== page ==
Here's another teaser from Mike Reinold and my new resource, Functional Stability Training: Optimizing Movement. While the Bulgarian Split Squat (also known as the Rear-Foot Elevated Split Squat) has always been viewed as a "generally safe" exercise, it does require good hip extension range-of-motion that you can't just always assume is present. Check out this video to learn more:

Also, don't forget, the introductory $30 off sale on FST: Optimizing Movement ends this weekend.  Click here to learn more.

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Strength and Conditioning Stuff You Should Read: 6/14/16

Here's some recommended strength and conditioning reading/viewing to get your Tuesday started off on the right foot:

How Neural Tension Influences Hamstrings Flexibility - This Mike Reinold video is an excerpt from our new resource, Functional Stability Training: Optimizing Movement. It's on sale for $30 off through the end of the week.

10 Lessons from 10 Years of Lifting - Part 1

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Why Physical Therapists are Movement System Experts? - I thought this was an excellent article from my good friend and colleague, Eric Schoenberg. I collaborate with Eric on a weekly basis with various rehab cases and he's an outstanding therapist and even better friend.

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Top Instagram Post of the Week: (this week's come from the @CresseySportsPerformance account):

 

Another exciting 1st Year Player Draft in the books. Odds are looking pretty good that we break into triple digits in '17. #cspfamily #mlbdraft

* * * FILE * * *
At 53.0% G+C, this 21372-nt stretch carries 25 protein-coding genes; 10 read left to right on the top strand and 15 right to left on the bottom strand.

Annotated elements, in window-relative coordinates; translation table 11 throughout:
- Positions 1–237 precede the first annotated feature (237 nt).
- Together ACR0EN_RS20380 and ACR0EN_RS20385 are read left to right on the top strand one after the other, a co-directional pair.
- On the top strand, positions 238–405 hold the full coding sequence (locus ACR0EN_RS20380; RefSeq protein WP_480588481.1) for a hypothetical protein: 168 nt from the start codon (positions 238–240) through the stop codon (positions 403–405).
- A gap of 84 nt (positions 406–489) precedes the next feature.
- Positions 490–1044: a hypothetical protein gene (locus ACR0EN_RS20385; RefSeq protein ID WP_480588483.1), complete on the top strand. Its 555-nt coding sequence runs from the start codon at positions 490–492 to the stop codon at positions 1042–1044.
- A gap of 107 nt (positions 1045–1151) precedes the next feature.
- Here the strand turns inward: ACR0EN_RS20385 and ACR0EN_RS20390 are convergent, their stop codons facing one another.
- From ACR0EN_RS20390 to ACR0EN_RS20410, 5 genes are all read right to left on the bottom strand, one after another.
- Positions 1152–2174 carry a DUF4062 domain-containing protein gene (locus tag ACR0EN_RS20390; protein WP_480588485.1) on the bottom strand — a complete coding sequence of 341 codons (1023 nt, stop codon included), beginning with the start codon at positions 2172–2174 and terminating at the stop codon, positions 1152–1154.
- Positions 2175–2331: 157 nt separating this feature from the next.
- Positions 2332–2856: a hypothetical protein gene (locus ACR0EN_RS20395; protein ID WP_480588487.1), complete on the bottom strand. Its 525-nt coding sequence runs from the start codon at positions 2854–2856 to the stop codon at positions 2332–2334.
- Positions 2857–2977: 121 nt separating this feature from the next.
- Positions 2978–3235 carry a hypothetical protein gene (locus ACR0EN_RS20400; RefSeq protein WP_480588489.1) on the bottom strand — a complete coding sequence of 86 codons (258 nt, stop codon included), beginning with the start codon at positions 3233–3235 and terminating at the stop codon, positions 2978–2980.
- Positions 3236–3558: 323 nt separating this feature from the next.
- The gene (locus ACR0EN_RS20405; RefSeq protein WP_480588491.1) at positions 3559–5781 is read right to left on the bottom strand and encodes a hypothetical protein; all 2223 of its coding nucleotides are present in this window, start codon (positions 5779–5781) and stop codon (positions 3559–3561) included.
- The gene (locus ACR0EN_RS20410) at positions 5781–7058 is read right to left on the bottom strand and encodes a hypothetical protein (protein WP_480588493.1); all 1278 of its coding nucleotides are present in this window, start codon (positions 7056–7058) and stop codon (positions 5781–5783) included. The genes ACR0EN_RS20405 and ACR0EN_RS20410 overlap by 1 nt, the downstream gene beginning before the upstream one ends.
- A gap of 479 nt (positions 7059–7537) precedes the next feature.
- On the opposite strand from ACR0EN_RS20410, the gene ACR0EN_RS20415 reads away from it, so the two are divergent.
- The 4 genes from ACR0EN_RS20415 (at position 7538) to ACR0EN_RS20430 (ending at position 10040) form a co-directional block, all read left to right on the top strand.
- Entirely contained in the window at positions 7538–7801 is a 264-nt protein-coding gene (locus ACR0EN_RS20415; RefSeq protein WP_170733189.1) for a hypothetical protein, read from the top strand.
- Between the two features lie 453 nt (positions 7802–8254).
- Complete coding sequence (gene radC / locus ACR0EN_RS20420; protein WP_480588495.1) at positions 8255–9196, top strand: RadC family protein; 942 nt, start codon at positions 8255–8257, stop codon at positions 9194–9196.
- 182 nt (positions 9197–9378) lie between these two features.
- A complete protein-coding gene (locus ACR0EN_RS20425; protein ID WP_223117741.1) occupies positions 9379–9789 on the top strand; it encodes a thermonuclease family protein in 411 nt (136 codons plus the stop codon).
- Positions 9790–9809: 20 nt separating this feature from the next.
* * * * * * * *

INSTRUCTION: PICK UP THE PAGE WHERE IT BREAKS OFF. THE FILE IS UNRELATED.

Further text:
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Optimizing Movement: Understanding Good vs. Bad Stiffness

With this week's release of Mike Reinold and my new resource, Functional Stability Training: Optimizing Movement, I wanted to give you a little sample of what it includes. Here's a three-minute excerpt from one of my webinars on the concept of relative stiffness:  

This new resource is on sale for $30 off as an introductory discount; you can learn more HERE.

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Strength and Conditioning Stuff You Should Read: 6/7/16

I'm a day late with this weekly recommended reading/viewing list in light of the Functional Stability Training: Optimizing Movement launch yesterday. Fortunately, though, that launch led to our first piece of highlighted content!

What Goes Into Optimal Movement Quality? - Here's a quick excerpt from one of Mike Reinold's webinars in our new FST resource:

Don't forget: you can pick this resource up for $30 off HERE during our introductory sale.

Strength Faction Eric Cressey Q&A - I did a call with the Strength Faction a few weeks ago, and this was the summary of some of the big takeaway points. Most of it has to do more with business and personal development than training.

Top 5 Coaching Cues - This was great stuff from Mike Robertson. He highlights five coaching cues that I find myself using all the time, too!

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I'm going to geek out a bit for the fitness professionals and rehab specialists here, as there are some good coaching lessons on this prone trap raise: 1. Don't force range of motion: he runs out of true posterior tilt (scapulothoracic) movement and tries to get extra ball-on-socket (glenohumeral) motion. 2. Forward head posture: much better to not allow the head positioning to be off the edge of the table. 3. Incorrect arm angle: the arm should be up at 135 degrees (line of pull of lower traps), not out to ~100 degrees, as we see here. This is very common in athletes who a) want to stay in scapular anterior tilt, b) can't shut their lats off, and/or c) are really kyphotic (rounded upper back). 4. Elbow flexion substitution: shortens the lever arm of the resistance, and in conjunction with #3, lets the athlete think they're actually in the right line of pull. Good movement has to be conscious before it becomes subconscious. And, arm care is as much about the "how" as it is about the "what." #cspfamily #armcare